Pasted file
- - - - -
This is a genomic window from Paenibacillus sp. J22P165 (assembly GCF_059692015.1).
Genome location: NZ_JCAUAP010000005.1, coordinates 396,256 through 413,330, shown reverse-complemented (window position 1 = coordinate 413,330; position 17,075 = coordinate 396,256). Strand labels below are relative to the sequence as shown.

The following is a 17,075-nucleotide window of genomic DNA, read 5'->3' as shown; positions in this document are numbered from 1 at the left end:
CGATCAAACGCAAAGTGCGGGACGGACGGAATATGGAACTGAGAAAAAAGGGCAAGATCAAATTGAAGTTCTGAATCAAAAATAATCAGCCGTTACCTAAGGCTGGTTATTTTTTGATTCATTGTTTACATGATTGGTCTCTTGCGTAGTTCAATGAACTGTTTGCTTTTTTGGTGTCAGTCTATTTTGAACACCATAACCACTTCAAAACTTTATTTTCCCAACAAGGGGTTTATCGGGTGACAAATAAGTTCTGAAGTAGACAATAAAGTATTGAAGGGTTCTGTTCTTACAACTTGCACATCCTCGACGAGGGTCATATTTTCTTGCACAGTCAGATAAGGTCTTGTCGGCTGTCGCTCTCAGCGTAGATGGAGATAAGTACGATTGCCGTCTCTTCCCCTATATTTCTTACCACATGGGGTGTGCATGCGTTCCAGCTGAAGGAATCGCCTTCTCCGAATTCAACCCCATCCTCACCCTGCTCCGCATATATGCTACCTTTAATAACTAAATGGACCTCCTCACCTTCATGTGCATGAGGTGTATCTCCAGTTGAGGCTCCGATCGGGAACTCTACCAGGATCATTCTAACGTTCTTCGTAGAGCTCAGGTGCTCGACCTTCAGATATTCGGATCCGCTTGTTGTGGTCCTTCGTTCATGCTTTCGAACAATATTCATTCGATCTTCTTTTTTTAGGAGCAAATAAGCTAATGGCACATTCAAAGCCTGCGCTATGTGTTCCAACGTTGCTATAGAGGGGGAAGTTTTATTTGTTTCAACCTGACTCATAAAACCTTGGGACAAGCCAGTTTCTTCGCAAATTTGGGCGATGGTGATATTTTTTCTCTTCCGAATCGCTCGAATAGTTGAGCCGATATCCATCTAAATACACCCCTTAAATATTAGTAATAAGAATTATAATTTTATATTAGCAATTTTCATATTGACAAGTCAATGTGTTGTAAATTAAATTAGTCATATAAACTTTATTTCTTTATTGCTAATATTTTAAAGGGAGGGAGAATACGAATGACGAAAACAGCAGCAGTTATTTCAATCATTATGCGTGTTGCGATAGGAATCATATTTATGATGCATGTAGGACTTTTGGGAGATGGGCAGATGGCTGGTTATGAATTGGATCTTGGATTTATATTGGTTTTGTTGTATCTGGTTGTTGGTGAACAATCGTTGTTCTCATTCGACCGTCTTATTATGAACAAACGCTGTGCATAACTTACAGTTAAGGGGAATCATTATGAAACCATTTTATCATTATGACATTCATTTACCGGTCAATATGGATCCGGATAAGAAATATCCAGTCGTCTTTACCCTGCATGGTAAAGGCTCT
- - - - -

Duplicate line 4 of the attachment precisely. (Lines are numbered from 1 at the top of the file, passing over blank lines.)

CGATCAAACGCAAAGTGCGGGACGGACGGAATATGGAACTGAGAAAAAAGGGCAAGATCAAATTGAAGTTCTGAATCAAAAATAATCAGCCGTTACCTAAGGCTGGTTATTTTTTGATTCATTGTTTACATGATTGGTCTCTTGCGTAGTTCAATGAACTGTTTGCTTTTTTGGTGTCAGTCTATTTTGAACACCATAACCACTTCAAAACTTTATTTTCCCAACAAGGGGTTTATCGGGTGACAAATAAGTTCTGAAGTAGACAATAAAGTATTGAAGGGTTCTGTTCTTACAACTTGCACATCCTCGACGAGGGTCATATTTTCTTGCACAGTCAGATAAGGTCTTGTCGGCTGTCGCTCTCAGCGTAGATGGAGATAAGTACGATTGCCGTCTCTTCCCCTATATTTCTTACCACATGGGGTGTGCATGCGTTCCAGCTGAAGGAATCGCCTTCTCCGAATTCAACCCCATCCTCACCCTGCTCCGCATATATGCTACCTTTAATAACTAAATGGACCTCCTCACCTTCATGTGCATGAGGTGTATCTCCAGTTGAGGCTCCGATCGGGAACTCTACCAGGATCATTCTAACGTTCTTCGTAGAGCTCAGGTGCTCGACCTTCAGATATTCGGATCCGCTTGTTGTGGTCCTTCGTTCATGCTTTCGAACAATATTCATTCGATCTTCTTTTTTTAGGAGCAAATAAGCTAATGGCACATTCAAAGCCTGCGCTATGTGTTCCAACGTTGCTATAGAGGGGGAAGTTTTATTTGTTTCAACCTGACTCATAAAACCTTGGGACAAGCCAGTTTCTTCGCAAATTTGGGCGATGGTGATATTTTTTCTCTTCCGAATCGCTCGAATAGTTGAGCCGATATCCATCTAAATACACCCCTTAAATATTAGTAATAAGAATTATAATTTTATATTAGCAATTTTCATATTGACAAGTCAATGTGTTGTAAATTAAATTAGTCATATAAACTTTATTTCTTTATTGCTAATATTTTAAAGGGAGGGAGAATACGAATGACGAAAACAGCAGCAGTTATTTCAATCATTATGCGTGTTGCGATAGGAATCATATTTATGATGCATGTAGGACTTTTGGGAGATGGGCAGATGGCTGGTTATGAATTGGATCTTGGATTTATATTGGTTTTGTTGTATCTGGTTGTTGGTGAACAATCGTTGTTCTCATTCGACCGTCTTATTATGAACAAACGCTGTGCATAACTTACAGTTAAGGGGAATCATTATGAAACCATTTTATCATTATGACATTCATTTACCGGTCAATATGGATCCGGATAAGAAATATCCAGTCGTCTTTACCCTGCATGGTAAAGGCTCT